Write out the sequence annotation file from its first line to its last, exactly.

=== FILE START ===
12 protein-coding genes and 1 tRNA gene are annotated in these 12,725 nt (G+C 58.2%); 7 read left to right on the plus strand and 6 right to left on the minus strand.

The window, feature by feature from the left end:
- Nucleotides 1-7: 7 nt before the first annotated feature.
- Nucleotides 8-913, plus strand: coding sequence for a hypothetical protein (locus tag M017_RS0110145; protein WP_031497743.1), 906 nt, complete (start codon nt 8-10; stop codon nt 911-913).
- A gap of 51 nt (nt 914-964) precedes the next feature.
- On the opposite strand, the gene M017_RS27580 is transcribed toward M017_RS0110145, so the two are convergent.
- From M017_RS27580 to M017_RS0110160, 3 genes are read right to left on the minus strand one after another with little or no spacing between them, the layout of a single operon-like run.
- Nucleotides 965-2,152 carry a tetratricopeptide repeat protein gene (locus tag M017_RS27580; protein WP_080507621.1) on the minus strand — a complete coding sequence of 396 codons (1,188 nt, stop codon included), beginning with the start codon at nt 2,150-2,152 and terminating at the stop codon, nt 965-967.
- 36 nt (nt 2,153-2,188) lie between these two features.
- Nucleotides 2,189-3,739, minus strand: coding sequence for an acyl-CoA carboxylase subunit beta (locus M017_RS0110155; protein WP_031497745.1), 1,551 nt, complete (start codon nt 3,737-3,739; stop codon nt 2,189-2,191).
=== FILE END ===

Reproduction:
12 protein-coding genes and 1 tRNA gene are annotated in these 12,725 nt (G+C 58.2%); 7 read left to right on the plus strand and 6 right to left on the minus strand.

The window, feature by feature from the left end:
- Nucleotides 1-7: 7 nt before the first annotated feature.
- Nucleotides 8-913, plus strand: coding sequence for a hypothetical protein (locus tag M017_RS0110145; protein WP_031497743.1), 906 nt, complete (start codon nt 8-10; stop codon nt 911-913).
- A gap of 51 nt (nt 914-964) precedes the next feature.
- On the opposite strand, the gene M017_RS27580 is transcribed toward M017_RS0110145, so the two are convergent.
- From M017_RS27580 to M017_RS0110160, 3 genes are read right to left on the minus strand one after another with little or no spacing between them, the layout of a single operon-like run.
- Nucleotides 965-2,152 carry a tetratricopeptide repeat protein gene (locus tag M017_RS27580; protein WP_080507621.1) on the minus strand — a complete coding sequence of 396 codons (1,188 nt, stop codon included), beginning with the start codon at nt 2,150-2,152 and terminating at the stop codon, nt 965-967.
- 36 nt (nt 2,153-2,188) lie between these two features.
- Nucleotides 2,189-3,739, minus strand: coding sequence for an acyl-CoA carboxylase subunit beta (locus M017_RS0110155; protein WP_031497745.1), 1,551 nt, complete (start codon nt 3,737-3,739; stop codon nt 2,189-2,191).